For the first time since the Penguins owned a 3-0 lead in Game 1, before they went on to lose 4-3 in overtime and set the tone for the all-Pennsylvania series, they tightened up their special-teams play by holding the Flyers scoreless in the final two periods of Game 4.
If the Penguins are to keep playing in a series in which their next loss ends their season, coach Dan Bylsma said it’s evident what must happen.
“Our penalty kill is going to have to win us a game,” Bylsma said Friday.
Bylsma said it’s not as if the Flyers have dramatically altered what they do with the man advantage.
“We know exactly what the Flyers have done all year long. There are other teams that have power plays that are very similar. We know what to expect,” Bylsma said. “They’ve found ways to get goals on rushes, they’ve gotten goals on scrambles, coming out of scrambles and their set up. A little bit of that is more mental than anything. … We have to keep the momentum (from Game 4) and win a game special teams-wise.”
Bylsma dressed a seventh defenseman for Game 4 and may do the same Friday to help lessen the manpower load on an under-siege penalty kill.
Penguins defenseman Zbynek Michalek said the Flyers present problems that not all teams do. He didn’t detail all of them, but it’s evident that the Flyers’ speed, their deep group of forwards and their determination to succeed on special teams have perplexed the Penguins.
“Like I’ve been saying all along, they’re a good team. They work hard, they put the puck deep and they finish checks,” Michalek said. “They’re going to make it hard on us. We’ve got to make sure we take care of the puck better, don’t turn the puck over and now we’ve got to go out there and execute all those things.”
Penguins captain Sidney Crosby suggested a strong special-team effort in Game 5 could begin to swing the momentum of a series that, except for Game 4 and the start of Game 1, has belonged to the Flyers. During the season, the Penguins’ penalty-killing unit was the third-best in the League with an 87.8-percent success rate.
“Every team kind of goes through tough stints where it feels like every chance a team gets, it goes in your net,” Crosby said. “I think the PK still has a lot of confidence in what it needs to do. They know when the time comes, it’s the timing of the penalty kills that are the most important sometimes. We know we can depend on them for a big kill when we need it.”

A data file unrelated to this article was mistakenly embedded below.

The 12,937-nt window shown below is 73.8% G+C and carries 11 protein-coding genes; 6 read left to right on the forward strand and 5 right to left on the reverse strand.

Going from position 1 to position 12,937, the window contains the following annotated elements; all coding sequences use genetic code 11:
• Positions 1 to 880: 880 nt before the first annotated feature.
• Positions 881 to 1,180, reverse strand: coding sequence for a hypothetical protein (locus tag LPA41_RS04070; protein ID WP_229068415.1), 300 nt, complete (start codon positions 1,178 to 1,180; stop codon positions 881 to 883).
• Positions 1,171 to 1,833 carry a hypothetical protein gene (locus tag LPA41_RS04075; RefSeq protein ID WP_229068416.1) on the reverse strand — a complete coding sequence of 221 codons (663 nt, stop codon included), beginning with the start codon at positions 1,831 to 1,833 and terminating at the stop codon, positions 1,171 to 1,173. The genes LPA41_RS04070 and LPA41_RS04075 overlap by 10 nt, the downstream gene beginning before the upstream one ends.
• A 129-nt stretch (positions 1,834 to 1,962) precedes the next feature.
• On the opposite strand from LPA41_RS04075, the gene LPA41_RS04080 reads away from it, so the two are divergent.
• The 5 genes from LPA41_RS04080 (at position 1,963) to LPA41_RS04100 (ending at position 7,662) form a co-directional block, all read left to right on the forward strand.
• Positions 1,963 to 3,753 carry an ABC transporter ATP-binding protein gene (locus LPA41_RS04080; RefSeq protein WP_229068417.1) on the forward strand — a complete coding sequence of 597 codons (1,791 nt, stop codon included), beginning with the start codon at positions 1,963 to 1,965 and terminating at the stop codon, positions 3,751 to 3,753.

NEWARK, N.J. -- An obvious hole needed to be filled when center Jacob Josefson suffered a fractured wrist late in the season, altering the lineup plan for New Jersey Devils coach Pete DeBoer entering the Stanley Cup Playoffs.
Looking back, DeBoer admits the one name that kept coming up as a more-than-capable replacement was 5-foot-7, 185-pound Stephen Gionta.
"He hadn't played center in probably a year, but came in and has seamlessly jumped into that spot and given us everything we could ask for … I can't say enough about him," DeBoer told the media following his team's 4-0 victory over Florida on Thursday in Game 4 of their Eastern Conference Quarterfinal.
The Devils conducted an optional workout at Prudential Center on Friday before departing for Sunrise, Fla., for Game 5 on Saturday at BankAtlantic Center. The best-of-seven series is tied, 2-2.
"Stephen's been a great, great story," DeBoer continued. "Here's a kid who never even had a game all year with us, but has come in and given us a real spark. He's enthusiastic and dependable."
Strange, but it almost sounds like DeBoer is referring to the elder Gionta, Brian, who just happens to be the 33-year-old captain of the Montreal Canadiens.
"He has a lot of the same traits as his brother, and his brother has a history of rising to the occasion in the playoffs," DeBoer said. "I think Stephen is one of those types of guys."
Gionta, who was recalled from Albany on April 6 for the second time in three days, had six goals and 16 points in 56 games in the American Hockey League this season. The 28-year-old undrafted forward out of Boston College has been with the organization since the 2005-06 season. The move to bring him up is certainly paying off right now.
"I try to bring energy to the team when I get an opportunity," Gionta told NHL.com. "Hopefully, I can give the team quality minutes out there when I do get that opportunity."